888 views

Let $E, F$ and $G$ be finite sets. Let

$X = (E ∩ F) - (F ∩ G)$ and
$Y = (E - (E ∩ G)) - (E - F)$.

Which one of the following is true?

1. $X ⊂ Y$
2. $X ⊃ Y$
3. $X = Y$
4. $X - Y ≠ \phi$ and $Y - X ≠ \phi$
edited | 888 views
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People are explaining it via Venn Diagram. But multiple Venn Diagram are possible. And covering all of them in limited time is difficult . So use  algebra of sets.
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I feel Venn diag in some cases help to get a clearer view of what is actually happening. I don't find multiple cases in this question.
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I don't find multiple cases in this question.

Because you are looking at a particular Venn diagram. But based on different sets different kind of Venn diagrams are possible.

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@Chhotu if we take intersections to be not null, the Venn diagram will be unique, isn't it? can you please explain how multiple Venn diagrams are coming.?

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Let $E\ =\ \{ \ 1,2,3,4,5,6,7,8,9,10\ \},\ F\ =\ \{\ 5,10\ \},\ G\ =\ \{\ 2,4,6,8,10\ \}\\E\ \cap\ F\ =\ \{\ 5,10\ \}\\F\ \cap\ G\ =\ \{\ 10\ \}\\X\ =\ \{\ 5\ \}\ \\E\ \cap\ G\ =\ \{\ 2,4,6,8,10\ \}\\E\ -\ E\ \cap\ G\ =\ \{ \ 1,3,5,7,9\ \}\\E\ -\ F\ =\ \{\ 1,2,3,4,6,7,8,9\}\\Y\ =\ (E\ -\ (E\ \cap\ G\ ))\ -\ (E\ -\ F) =\ \{\ 5 \ \}\\ \therefore\ X\ = \ Y. So\ answer\ is\ (C)$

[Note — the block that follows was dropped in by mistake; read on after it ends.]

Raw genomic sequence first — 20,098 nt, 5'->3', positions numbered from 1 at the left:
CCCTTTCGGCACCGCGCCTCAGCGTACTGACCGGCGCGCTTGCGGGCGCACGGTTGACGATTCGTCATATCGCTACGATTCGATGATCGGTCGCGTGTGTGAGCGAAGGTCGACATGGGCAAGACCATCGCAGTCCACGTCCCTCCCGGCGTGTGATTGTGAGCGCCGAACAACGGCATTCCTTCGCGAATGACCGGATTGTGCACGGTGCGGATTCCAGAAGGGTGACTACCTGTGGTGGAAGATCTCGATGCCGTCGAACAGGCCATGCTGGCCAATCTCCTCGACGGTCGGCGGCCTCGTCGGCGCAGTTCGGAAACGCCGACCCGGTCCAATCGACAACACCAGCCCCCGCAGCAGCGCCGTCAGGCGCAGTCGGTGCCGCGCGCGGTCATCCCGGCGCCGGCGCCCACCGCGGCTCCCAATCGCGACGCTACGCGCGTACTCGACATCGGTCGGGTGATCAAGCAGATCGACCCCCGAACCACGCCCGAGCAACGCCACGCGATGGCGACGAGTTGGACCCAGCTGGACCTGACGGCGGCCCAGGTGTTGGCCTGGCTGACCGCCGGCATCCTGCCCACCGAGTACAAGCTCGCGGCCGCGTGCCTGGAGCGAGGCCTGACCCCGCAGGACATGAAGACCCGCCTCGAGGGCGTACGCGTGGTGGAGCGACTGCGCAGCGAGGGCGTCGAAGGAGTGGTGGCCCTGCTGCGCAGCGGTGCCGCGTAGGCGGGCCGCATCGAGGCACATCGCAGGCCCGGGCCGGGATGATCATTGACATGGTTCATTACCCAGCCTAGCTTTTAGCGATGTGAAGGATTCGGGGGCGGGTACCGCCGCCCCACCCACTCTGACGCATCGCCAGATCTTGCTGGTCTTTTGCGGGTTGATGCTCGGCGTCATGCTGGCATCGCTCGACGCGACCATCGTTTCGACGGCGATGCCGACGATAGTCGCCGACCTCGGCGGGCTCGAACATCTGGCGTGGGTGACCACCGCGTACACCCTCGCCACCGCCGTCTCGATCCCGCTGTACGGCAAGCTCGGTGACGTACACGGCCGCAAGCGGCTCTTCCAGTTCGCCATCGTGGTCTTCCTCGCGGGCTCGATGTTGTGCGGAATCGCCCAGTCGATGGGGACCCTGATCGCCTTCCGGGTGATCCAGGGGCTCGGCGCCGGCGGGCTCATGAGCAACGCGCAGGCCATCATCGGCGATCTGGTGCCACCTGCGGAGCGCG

Note that this example also eliminates all the other options.
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This might help ..

Answer is $C$ using Venn diagram.

edited

Option C is ans

hope it might help.....

Let E,F, and G belongs to same universe of discourse U, then we can write  E-F=E ∩ F' =EF' .

X = (E∩F) - (F∩G)  = (E∩F) ∩ (F∩G)' =EF (F' + G') =EFG' =(E ∩F ∩G' )

Y=(E−(E∩G))−(E−F) =E (EG)' - (EF') = E(E'+G') - (EF') = EG' - EF'= EG' (EF')' = EG'(E'+F) =EFG' = (E∩F∩G')

We can clearly see that ,X=Y.

## Option (C) X=Y   is the correct answer.

X=(E∩F)−(F∩G)
Y=(E−(E∩G))−(E−F)
Let E={1,2,3,4,5}   positive integers

F={2,3,5,7}  prime numbers

G={1,3,5} odd numbers

E∩ F ={2,3,5} ,F∩G={3,5}   so X={2}

E∩G={1,3,5} ,E-{E∩G}={2,4},E-F={1,4}

Y={2} so X and Y are same so option C is right

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